Alcatel-Lucent SA (NYSE:ALU)
Q2 2014 Results Earnings Conference Call
July 31, 2014; 07:00 a.m. ET
Michel Combes - Chief Executive Officer
Jean Raby - Chief Financial Officer
Ehud Gelblum - Citigroup
Gareth Jenkins - UBS
Achal Sultania - Credit Suisse
Alexander Peterc - Exane BNP Paribas
Sandeep Deshpande - JPMorgan
Francois Meunier - Morgan Stanley
Stuart Jeffrey - Nomura
Welcome to the Alcatel Lucent press and analyst conference. We leave the floor to Michel Combes.
Okay. Good morning and good afternoon to everyone. Thank you for joining us on the call to discuss Alcatel Lucent’s Q2 and H1, 2014 results. As usual, I will start by presenting an overview of our results and our activity before handing over to Jean Raby for a detailed financial review.
Let me start with some introductory remarks on the key developments we observed during Q2 and the first half of the year. First, from a near term market standpoint, we saw operators intensifying their focus on wireless access, pushed by LTE deployments. We perceived this on a broad base, although with somewhat more vigor in North America and in China.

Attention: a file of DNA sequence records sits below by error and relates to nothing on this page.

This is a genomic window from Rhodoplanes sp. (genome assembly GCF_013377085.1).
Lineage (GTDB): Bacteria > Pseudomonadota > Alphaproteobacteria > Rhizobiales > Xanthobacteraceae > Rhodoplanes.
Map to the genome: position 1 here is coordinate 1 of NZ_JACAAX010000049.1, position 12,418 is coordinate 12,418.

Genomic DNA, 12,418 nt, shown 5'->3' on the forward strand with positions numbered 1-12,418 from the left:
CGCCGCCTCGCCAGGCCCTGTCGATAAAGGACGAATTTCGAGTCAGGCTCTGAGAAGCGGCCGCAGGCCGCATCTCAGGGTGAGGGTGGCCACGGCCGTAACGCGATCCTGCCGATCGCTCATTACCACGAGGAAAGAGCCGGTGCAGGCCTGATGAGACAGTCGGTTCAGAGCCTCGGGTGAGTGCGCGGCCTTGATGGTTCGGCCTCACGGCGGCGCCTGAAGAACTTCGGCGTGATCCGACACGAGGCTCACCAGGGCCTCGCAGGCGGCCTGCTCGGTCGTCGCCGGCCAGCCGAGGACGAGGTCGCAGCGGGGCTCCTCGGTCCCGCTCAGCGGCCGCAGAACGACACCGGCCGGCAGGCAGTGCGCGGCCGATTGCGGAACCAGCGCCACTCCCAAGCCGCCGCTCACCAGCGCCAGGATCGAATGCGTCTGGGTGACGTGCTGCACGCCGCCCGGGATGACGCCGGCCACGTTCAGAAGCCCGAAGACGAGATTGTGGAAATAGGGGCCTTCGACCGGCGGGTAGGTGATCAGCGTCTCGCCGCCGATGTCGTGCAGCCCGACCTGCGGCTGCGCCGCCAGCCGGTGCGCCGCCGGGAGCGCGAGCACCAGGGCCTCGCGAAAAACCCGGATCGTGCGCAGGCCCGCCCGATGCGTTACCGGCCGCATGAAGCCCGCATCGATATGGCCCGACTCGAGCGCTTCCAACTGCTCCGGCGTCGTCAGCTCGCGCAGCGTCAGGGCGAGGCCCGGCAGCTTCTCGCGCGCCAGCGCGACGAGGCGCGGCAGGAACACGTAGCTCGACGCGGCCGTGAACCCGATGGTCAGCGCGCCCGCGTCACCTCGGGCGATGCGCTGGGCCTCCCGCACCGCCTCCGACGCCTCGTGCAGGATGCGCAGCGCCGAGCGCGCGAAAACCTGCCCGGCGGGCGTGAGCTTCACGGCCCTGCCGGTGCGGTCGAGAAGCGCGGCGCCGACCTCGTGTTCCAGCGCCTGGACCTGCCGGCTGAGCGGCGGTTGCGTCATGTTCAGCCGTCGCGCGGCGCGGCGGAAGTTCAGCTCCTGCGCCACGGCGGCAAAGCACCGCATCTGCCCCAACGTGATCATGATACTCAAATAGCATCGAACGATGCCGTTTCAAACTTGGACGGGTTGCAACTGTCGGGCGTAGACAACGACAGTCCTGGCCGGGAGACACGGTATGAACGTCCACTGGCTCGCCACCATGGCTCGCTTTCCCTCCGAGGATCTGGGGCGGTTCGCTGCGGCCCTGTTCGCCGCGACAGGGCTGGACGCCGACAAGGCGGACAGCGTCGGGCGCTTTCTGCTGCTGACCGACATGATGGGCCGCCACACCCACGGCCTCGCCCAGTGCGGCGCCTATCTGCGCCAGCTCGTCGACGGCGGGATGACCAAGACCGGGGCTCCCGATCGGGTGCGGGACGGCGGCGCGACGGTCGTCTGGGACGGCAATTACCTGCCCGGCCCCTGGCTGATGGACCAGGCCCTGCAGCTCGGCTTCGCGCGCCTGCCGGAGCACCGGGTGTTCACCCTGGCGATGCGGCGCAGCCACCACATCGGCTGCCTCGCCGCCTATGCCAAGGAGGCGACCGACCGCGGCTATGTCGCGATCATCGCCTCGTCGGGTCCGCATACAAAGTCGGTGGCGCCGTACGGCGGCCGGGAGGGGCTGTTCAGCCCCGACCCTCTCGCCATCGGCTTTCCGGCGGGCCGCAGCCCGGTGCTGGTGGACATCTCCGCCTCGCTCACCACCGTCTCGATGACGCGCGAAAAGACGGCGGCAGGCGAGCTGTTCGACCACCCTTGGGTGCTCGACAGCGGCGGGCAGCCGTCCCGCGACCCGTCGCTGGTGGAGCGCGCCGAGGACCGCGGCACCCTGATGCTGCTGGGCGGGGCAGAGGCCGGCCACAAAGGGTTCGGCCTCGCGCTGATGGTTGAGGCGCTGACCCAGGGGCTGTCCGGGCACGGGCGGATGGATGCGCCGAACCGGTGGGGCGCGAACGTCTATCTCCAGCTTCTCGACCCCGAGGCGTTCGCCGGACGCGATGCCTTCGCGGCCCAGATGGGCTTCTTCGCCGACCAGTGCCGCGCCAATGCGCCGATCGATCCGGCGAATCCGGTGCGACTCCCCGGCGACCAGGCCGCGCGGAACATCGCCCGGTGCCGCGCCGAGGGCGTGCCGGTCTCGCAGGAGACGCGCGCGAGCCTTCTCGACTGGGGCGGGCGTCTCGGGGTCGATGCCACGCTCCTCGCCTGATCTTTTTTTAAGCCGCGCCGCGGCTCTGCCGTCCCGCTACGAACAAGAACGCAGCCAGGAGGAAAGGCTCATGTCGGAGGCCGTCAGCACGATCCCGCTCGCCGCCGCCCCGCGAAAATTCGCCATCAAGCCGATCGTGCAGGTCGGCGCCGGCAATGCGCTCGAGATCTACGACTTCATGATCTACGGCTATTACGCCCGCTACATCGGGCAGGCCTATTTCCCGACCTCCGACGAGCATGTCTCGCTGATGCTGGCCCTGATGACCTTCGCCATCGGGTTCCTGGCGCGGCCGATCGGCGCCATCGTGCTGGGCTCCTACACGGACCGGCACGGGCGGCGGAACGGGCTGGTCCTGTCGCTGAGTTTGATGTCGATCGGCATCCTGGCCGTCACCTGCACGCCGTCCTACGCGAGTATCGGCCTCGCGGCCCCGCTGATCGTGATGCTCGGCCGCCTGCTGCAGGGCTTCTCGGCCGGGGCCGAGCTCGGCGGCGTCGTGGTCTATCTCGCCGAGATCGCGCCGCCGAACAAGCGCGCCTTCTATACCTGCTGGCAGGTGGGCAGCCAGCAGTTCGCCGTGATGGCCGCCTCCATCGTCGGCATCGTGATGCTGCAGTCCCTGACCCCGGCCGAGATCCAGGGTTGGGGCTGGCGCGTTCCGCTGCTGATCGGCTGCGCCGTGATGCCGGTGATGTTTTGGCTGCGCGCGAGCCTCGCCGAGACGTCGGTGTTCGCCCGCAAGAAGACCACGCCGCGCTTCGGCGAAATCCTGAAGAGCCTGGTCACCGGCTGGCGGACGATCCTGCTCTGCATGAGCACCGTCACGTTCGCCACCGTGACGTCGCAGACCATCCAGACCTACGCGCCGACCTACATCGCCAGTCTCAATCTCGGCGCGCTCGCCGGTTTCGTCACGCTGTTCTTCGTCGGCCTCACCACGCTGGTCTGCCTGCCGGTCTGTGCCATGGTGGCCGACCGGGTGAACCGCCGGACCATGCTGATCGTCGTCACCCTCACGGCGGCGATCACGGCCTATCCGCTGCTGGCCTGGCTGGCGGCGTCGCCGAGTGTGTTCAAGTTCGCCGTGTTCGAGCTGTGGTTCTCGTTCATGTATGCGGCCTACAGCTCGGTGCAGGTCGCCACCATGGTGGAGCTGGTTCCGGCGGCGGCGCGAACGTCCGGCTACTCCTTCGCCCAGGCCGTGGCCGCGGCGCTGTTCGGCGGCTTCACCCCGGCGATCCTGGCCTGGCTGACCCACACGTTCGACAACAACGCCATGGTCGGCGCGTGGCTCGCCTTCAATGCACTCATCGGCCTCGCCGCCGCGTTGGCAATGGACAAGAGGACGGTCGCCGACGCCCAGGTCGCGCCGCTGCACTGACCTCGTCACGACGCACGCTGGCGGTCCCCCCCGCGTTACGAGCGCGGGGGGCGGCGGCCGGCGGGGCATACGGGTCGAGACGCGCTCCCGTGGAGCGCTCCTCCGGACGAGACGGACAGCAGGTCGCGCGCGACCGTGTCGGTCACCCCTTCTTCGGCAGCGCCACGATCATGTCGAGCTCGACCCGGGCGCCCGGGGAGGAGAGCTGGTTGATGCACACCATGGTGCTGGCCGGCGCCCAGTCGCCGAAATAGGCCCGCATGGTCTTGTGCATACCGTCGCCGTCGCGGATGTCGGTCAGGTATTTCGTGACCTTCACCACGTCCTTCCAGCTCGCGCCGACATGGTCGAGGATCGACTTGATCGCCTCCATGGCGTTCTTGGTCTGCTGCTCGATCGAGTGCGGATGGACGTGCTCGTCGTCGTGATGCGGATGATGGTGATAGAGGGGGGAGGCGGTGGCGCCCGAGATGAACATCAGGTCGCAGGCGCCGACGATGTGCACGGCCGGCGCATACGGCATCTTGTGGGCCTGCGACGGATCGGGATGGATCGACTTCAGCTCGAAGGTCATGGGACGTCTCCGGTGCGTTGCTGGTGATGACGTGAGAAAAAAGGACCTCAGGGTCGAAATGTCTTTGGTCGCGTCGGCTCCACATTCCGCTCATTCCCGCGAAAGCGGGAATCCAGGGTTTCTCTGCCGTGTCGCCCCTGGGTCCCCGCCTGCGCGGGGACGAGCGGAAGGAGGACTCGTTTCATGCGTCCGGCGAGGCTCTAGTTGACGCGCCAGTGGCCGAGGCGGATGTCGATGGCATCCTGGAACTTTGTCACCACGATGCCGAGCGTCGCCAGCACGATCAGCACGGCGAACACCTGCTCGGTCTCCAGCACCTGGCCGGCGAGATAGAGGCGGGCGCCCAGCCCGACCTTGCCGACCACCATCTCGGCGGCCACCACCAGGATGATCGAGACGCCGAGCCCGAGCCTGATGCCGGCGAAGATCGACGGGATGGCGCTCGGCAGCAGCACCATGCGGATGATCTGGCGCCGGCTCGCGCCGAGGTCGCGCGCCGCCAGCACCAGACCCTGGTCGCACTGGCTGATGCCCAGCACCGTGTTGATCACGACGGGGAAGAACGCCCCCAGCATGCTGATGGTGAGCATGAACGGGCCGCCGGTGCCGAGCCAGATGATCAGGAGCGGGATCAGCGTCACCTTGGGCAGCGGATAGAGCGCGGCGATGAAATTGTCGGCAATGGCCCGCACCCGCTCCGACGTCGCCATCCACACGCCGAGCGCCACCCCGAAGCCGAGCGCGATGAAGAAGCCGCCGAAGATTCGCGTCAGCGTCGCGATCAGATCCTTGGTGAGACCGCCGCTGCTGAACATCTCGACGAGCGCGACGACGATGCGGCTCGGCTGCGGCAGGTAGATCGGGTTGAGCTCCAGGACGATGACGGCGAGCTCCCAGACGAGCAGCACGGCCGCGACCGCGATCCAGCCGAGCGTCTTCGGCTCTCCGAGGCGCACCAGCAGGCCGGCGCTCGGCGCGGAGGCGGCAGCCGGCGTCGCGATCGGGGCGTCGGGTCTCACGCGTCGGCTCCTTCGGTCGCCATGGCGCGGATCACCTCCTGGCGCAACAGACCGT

This movement has clearly favored our access segment, notably our wireless access business, which recorded both year-on-year and quarter-on-quarter growth in the neighborhood of 30% in Q2. Such an increase was fueled by coverage and capacity projects.
More specifically in LTE and Small Cells, the two areas where we decided to place our bets, our revenues more than doubled over the first half, while almost tripling in Q2 alone. Meanwhile, demand for high broadband access also led our fixed business to enjoy a solid quarter in revenues and in profitability.
On the other hand, revenue performance in core networking was a bit more mixed. IP routing was down 7% on a very high conversion basis, which I had flagged on various occasions. I will repeat what I say every quarter, namely that one should not over read a single quarter performance, given the viability we may and have already experienced.